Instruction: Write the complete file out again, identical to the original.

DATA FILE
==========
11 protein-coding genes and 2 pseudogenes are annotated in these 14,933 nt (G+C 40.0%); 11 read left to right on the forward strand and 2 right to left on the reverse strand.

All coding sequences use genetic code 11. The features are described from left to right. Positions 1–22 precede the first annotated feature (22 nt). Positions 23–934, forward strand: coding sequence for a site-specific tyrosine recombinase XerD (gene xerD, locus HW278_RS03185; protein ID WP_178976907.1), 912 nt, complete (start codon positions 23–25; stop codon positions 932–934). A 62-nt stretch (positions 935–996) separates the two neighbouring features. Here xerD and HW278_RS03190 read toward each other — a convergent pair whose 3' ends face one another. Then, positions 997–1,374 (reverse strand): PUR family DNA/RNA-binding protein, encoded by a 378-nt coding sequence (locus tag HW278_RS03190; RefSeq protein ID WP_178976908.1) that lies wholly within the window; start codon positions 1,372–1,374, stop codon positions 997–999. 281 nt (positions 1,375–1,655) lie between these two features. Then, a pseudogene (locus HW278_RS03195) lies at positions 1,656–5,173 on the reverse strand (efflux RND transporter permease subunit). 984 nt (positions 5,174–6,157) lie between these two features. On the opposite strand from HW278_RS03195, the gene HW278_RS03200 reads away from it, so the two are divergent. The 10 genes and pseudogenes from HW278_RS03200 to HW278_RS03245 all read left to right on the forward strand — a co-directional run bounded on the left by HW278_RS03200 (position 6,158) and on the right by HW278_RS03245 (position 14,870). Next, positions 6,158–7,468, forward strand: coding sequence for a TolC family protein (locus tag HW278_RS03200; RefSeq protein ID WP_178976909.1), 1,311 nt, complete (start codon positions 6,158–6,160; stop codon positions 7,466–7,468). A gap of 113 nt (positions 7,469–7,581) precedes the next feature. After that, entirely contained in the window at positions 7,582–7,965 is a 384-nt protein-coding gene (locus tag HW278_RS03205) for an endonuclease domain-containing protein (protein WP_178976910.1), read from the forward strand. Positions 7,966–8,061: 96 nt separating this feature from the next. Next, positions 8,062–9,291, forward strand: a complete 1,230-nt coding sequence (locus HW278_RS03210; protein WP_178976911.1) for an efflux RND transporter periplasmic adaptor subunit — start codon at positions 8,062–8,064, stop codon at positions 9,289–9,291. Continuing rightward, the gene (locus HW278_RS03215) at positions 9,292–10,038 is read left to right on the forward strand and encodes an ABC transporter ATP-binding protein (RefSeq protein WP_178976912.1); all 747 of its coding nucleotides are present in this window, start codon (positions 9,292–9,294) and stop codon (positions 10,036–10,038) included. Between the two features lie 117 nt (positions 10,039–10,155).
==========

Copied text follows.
11 protein-coding genes and 2 pseudogenes are annotated in these 14,933 nt (G+C 40.0%); 11 read left to right on the forward strand and 2 right to left on the reverse strand.

All coding sequences use genetic code 11. The features are described from left to right. Positions 1–22 precede the first annotated feature (22 nt). Positions 23–934, forward strand: coding sequence for a site-specific tyrosine recombinase XerD (gene xerD, locus HW278_RS03185; protein ID WP_178976907.1), 912 nt, complete (start codon positions 23–25; stop codon positions 932–934). A 62-nt stretch (positions 935–996) separates the two neighbouring features. Here xerD and HW278_RS03190 read toward each other — a convergent pair whose 3' ends face one another. Then, positions 997–1,374 (reverse strand): PUR family DNA/RNA-binding protein, encoded by a 378-nt coding sequence (locus tag HW278_RS03190; RefSeq protein ID WP_178976908.1) that lies wholly within the window; start codon positions 1,372–1,374, stop codon positions 997–999. 281 nt (positions 1,375–1,655) lie between these two features. Then, a pseudogene (locus HW278_RS03195) lies at positions 1,656–5,173 on the reverse strand (efflux RND transporter permease subunit). 984 nt (positions 5,174–6,157) lie between these two features. On the opposite strand from HW278_RS03195, the gene HW278_RS03200 reads away from it, so the two are divergent. The 10 genes and pseudogenes from HW278_RS03200 to HW278_RS03245 all read left to right on the forward strand — a co-directional run bounded on the left by HW278_RS03200 (position 6,158) and on the right by HW278_RS03245 (position 14,870). Next, positions 6,158–7,468, forward strand: coding sequence for a TolC family protein (locus tag HW278_RS03200; RefSeq protein ID WP_178976909.1), 1,311 nt, complete (start codon positions 6,158–6,160; stop codon positions 7,466–7,468). A gap of 113 nt (positions 7,469–7,581) precedes the next feature. After that, entirely contained in the window at positions 7,582–7,965 is a 384-nt protein-coding gene (locus tag HW278_RS03205) for an endonuclease domain-containing protein (protein WP_178976910.1), read from the forward strand. Positions 7,966–8,061: 96 nt separating this feature from the next. Next, positions 8,062–9,291, forward strand: a complete 1,230-nt coding sequence (locus HW278_RS03210; protein WP_178976911.1) for an efflux RND transporter periplasmic adaptor subunit — start codon at positions 8,062–8,064, stop codon at positions 9,289–9,291. Continuing rightward, the gene (locus HW278_RS03215) at positions 9,292–10,038 is read left to right on the forward strand and encodes an ABC transporter ATP-binding protein (RefSeq protein WP_178976912.1); all 747 of its coding nucleotides are present in this window, start codon (positions 9,292–9,294) and stop codon (positions 10,036–10,038) included. Between the two features lie 117 nt (positions 10,039–10,155).